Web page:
Windows comes with its own disk defragmenter, which was built using technology licensed from Diskeeper (formerly Executive Software), makers of the Diskeeper defragmenter. However even Microsoft admits the utility is quite limited.
First, the Microsoft Disk Defragmenter is slow. It doesn't do a particularly good job of defragmenting the disk. What's worse, from an administrator's point of view, is that it is labor-intensive. The built-in defragmenter can only defragment one local volume at a time, and it cannot defragment one volume while scanning another. Most critically, it cannot be scheduled, meaning it must be run manually each time a disk is to be defragmented.
While the built-in defragmenter is better than nothing, it isn't nearly as good as most of the third-party products on the market. Most of those products offer improved performance, faster defragmenting times, and much better management.
Manageability is important. Defragmentation needs to be done regularly, but you don't want to think about it. Ideally, it should be done invisibly. From this standpoint, the biggest lack in the Windows defrag utility is that it can't be run automatically. This, by itself, is enough reason to invest in a third-party defragmenter.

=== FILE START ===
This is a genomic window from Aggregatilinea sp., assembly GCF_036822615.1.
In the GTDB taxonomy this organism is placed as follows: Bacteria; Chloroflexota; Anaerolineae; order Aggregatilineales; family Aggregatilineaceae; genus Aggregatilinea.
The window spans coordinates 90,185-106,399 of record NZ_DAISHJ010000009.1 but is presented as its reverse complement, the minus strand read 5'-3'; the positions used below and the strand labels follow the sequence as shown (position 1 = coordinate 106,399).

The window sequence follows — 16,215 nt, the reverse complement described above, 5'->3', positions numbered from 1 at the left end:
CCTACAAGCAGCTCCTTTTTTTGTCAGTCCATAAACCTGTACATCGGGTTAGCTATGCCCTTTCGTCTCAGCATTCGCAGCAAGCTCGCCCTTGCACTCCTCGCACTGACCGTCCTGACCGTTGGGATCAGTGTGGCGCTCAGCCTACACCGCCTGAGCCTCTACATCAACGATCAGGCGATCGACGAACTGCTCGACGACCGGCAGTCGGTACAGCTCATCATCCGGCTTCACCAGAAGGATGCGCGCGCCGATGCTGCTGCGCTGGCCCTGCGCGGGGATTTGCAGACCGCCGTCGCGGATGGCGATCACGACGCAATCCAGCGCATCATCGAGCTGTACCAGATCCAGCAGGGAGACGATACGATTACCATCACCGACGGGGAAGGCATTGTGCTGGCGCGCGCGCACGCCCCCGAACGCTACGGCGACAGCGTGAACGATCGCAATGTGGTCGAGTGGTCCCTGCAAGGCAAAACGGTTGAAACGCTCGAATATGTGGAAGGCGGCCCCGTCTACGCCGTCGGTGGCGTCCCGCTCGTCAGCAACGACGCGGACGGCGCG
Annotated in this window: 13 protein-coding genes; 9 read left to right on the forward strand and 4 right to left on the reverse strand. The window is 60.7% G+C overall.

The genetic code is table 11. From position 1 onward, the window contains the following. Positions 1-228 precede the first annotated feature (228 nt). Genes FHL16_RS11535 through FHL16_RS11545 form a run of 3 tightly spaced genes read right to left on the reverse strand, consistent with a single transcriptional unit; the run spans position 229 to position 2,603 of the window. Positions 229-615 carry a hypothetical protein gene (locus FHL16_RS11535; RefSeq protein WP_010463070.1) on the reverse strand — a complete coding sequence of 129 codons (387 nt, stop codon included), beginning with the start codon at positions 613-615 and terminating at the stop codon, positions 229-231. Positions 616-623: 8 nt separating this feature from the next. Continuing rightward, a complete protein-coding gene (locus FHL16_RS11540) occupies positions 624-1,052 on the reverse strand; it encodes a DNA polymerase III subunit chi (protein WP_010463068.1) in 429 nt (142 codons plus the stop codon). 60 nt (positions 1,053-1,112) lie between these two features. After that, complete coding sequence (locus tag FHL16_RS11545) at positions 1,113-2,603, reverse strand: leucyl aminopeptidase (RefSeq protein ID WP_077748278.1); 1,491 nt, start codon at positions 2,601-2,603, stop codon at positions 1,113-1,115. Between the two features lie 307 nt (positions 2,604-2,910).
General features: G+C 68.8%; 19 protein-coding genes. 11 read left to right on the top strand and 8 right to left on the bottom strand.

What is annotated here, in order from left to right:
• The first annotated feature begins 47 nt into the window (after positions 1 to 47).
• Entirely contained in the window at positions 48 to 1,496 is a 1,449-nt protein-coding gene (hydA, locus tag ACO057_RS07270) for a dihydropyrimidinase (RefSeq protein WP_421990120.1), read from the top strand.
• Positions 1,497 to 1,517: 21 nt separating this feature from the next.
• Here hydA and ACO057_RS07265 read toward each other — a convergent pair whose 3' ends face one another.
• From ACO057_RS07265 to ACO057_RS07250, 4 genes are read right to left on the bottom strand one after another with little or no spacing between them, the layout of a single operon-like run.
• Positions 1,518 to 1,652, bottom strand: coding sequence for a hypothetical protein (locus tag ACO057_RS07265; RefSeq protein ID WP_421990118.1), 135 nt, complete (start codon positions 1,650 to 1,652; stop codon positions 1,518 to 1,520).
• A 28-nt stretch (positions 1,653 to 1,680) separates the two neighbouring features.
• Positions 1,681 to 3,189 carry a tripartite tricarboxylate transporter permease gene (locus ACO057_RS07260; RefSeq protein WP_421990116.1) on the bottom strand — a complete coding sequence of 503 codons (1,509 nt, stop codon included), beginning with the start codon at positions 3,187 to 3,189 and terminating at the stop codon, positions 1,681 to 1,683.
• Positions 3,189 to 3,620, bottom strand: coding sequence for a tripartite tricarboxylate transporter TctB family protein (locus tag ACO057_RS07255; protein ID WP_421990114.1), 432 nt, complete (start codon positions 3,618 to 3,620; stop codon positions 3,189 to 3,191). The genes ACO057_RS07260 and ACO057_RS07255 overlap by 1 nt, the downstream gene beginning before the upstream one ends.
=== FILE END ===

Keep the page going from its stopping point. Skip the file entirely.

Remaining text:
If you are managing a Windows system with multiple volumes to defragment, it's especially important that you be able to intelligently schedule and otherwise manage defragmentation chores. By its nature, defragmentation takes a good deal of time, and it is a job ideally suited to being done lights-off – when no one is around and the load on the system is minimal.
While the intelligence and the features may be quite a bit different in various defragmenters, the underlying mechanism is the same in almost all of them. They all use the Windows API to actually move the clusters around.